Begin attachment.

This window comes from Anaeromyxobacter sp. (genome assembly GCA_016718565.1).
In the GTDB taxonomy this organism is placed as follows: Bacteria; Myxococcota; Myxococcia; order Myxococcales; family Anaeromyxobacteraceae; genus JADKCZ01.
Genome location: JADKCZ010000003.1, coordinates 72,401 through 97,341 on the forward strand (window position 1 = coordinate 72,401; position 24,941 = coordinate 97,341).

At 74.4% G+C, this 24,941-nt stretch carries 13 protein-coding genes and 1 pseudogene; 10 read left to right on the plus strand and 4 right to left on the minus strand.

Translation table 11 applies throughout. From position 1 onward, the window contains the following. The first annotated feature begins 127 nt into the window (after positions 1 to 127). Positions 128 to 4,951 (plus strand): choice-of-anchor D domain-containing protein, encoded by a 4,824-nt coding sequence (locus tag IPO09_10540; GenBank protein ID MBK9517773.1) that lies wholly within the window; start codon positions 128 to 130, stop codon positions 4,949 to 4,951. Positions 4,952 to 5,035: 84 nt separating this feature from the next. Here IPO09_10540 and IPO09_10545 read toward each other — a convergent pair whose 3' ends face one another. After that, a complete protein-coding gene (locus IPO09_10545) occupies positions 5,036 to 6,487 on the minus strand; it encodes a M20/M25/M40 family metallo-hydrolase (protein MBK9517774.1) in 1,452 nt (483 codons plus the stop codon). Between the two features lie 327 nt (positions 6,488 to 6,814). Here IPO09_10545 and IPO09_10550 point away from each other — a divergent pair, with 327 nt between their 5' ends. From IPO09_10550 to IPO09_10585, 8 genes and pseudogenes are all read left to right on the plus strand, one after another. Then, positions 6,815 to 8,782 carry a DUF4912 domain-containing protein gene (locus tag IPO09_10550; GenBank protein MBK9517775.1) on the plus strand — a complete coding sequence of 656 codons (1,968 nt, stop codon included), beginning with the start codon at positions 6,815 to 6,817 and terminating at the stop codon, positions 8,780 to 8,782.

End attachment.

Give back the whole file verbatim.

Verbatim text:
This window comes from Anaeromyxobacter sp. (genome assembly GCA_016718565.1).
In the GTDB taxonomy this organism is placed as follows: Bacteria; Myxococcota; Myxococcia; order Myxococcales; family Anaeromyxobacteraceae; genus JADKCZ01.
Genome location: JADKCZ010000003.1, coordinates 72,401 through 97,341 on the forward strand (window position 1 = coordinate 72,401; position 24,941 = coordinate 97,341).

At 74.4% G+C, this 24,941-nt stretch carries 13 protein-coding genes and 1 pseudogene; 10 read left to right on the plus strand and 4 right to left on the minus strand.

Translation table 11 applies throughout. From position 1 onward, the window contains the following. The first annotated feature begins 127 nt into the window (after positions 1 to 127). Positions 128 to 4,951 (plus strand): choice-of-anchor D domain-containing protein, encoded by a 4,824-nt coding sequence (locus tag IPO09_10540; GenBank protein ID MBK9517773.1) that lies wholly within the window; start codon positions 128 to 130, stop codon positions 4,949 to 4,951. Positions 4,952 to 5,035: 84 nt separating this feature from the next. Here IPO09_10540 and IPO09_10545 read toward each other — a convergent pair whose 3' ends face one another. After that, a complete protein-coding gene (locus IPO09_10545) occupies positions 5,036 to 6,487 on the minus strand; it encodes a M20/M25/M40 family metallo-hydrolase (protein MBK9517774.1) in 1,452 nt (483 codons plus the stop codon). Between the two features lie 327 nt (positions 6,488 to 6,814). Here IPO09_10545 and IPO09_10550 point away from each other — a divergent pair, with 327 nt between their 5' ends. From IPO09_10550 to IPO09_10585, 8 genes and pseudogenes are all read left to right on the plus strand, one after another. Then, positions 6,815 to 8,782 carry a DUF4912 domain-containing protein gene (locus tag IPO09_10550; GenBank protein MBK9517775.1) on the plus strand — a complete coding sequence of 656 codons (1,968 nt, stop codon included), beginning with the start codon at positions 6,815 to 6,817 and terminating at the stop codon, positions 8,780 to 8,782.